Some say that by 2020, insurance companies may offer a reduced rate for drivers that agree to full tracking of their behaviour.

3. Safer driving

Driver override and remote vehicle shutdown are now fairly widespread features but one innovation moving us closer to a driverless commute is lane-keeping technology combined with adaptive cruise control.

GM is already equipping its 2016 Cadillac CT6 with this function. The Volvo XC90 also boasts a “Lane Keeping Aid”, which can detect if you’re unintentionally veering out of a lane and gently steer you back on track.

Vehicle-to-vehicle networking is another idea that is gathering pace, says GoFar’s Davidson.

“Cars remain in touch with each other. It works like an echo that grows, informing you of traffic problems up ahead, which you can then avoid or bypass,” he explains.

Janelle Gonzalez, director of mobile mechanics franchise Blue Toro, speaks of improved Head-Up Display technology which projects augmented reality data on the driver’s windscreen so the driver can “visualise conditions ahead and direct the driver on the safest route”.

4. Easier parking

When you drive a car to work, you have to park it, but not every workplace has adequate car spots and established commercial car parks can be pricey. Three parking start-ups that are disrupting that market are Parkhound, Divvy and Parking Made Easy.

Parkhound and Parking Made Easy are seeking residential and small businesses with car spaces – garages, driveways and even backyard lawns – to rent out. Divvy wants to fill vacancies in corporate buildings and smaller car parks.

Parkhound has also physically mapped out every street in every Australian CBD, so users can see online what time restrictions apply, when and where the best parks are, and the cost per hour. Very soon all three will offer apps which give you instant information on parking availability.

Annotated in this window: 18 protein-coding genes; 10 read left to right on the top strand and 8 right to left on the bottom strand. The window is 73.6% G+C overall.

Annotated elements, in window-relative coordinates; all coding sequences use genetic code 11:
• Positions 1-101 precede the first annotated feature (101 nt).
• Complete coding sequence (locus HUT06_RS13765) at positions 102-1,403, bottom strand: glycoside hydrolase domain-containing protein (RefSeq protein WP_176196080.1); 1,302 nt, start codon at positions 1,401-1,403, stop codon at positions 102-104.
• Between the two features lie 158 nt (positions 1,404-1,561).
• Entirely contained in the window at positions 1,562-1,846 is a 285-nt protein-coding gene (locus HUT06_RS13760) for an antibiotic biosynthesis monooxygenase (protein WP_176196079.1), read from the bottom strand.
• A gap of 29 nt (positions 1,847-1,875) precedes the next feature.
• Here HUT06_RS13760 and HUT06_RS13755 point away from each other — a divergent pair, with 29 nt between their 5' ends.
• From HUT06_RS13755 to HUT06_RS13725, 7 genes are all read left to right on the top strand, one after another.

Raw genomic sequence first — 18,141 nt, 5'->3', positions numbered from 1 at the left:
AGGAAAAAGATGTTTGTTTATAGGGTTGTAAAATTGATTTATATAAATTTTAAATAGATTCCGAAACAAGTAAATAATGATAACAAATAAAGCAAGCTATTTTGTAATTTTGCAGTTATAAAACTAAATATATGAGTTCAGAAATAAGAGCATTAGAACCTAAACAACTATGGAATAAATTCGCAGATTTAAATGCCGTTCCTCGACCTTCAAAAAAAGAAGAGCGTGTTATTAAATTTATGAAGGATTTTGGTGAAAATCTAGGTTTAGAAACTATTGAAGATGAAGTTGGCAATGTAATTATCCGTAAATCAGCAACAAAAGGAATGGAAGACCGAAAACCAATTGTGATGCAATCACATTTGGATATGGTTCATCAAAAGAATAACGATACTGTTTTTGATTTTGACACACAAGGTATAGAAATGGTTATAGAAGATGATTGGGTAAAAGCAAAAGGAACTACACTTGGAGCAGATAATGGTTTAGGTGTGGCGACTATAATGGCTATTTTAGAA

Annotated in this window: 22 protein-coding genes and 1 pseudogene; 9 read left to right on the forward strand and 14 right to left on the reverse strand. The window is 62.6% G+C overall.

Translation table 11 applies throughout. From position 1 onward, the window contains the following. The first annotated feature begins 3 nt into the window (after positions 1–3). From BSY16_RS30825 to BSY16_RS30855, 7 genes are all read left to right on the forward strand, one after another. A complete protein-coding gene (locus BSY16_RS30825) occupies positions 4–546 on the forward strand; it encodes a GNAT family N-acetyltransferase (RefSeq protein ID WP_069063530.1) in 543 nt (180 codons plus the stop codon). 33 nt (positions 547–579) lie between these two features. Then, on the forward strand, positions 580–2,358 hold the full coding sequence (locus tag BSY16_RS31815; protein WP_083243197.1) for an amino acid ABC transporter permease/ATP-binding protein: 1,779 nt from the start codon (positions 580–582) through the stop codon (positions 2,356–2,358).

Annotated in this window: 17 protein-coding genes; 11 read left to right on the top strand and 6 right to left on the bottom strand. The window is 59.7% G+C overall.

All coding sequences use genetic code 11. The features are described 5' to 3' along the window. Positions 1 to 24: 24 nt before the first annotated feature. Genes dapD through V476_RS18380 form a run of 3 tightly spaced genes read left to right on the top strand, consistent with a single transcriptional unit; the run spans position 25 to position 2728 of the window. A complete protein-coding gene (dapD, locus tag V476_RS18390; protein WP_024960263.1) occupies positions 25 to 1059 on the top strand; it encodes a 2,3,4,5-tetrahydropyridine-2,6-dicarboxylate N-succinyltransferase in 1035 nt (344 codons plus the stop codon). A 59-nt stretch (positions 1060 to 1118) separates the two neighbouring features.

Michael Nuciforo at Parkhound says some council parking areas have sensors which signal when cars have overstayed their time.

“Tweak this technology a bit and drivers could be told which spaces are free on any given street at any time of the day,” he points out.

5. Alerts for your health

Gonzalez from Blue Toro says Ford is working on actively monitoring a driver’s vital statistics through either the seat belt or steering wheel sensors.

“Combine this with autonomous driving technology and we’ll see cars pulling over and requesting an ambulance if it suspects the driver is having a heart attack,” she says.

This system should also detect if a driver is alert, sleepy or dozing.

Thatcher explains that the highest-end Mercedes and BMW models also let you pre-program your car’s temperature.

“So when you get in the car at 6.30am, the car is at normal operating temperature and the cabin at 24 degrees. It might be big in northern Germany but I’m not sure it’s so useful here.”

He also mentions the latest Audi Matrix LED headlights, which automatically switch from high to low beam as the light sources from outside dictate, so you won’t accidentally blind approaching drivers.

“We’re seeing windscreens which change tint when it’s too bright and rear-view mirrors which adjust themselves away from the brightness,” he adds.

“They’re all designed to make sure you don’t screw up your eyes.”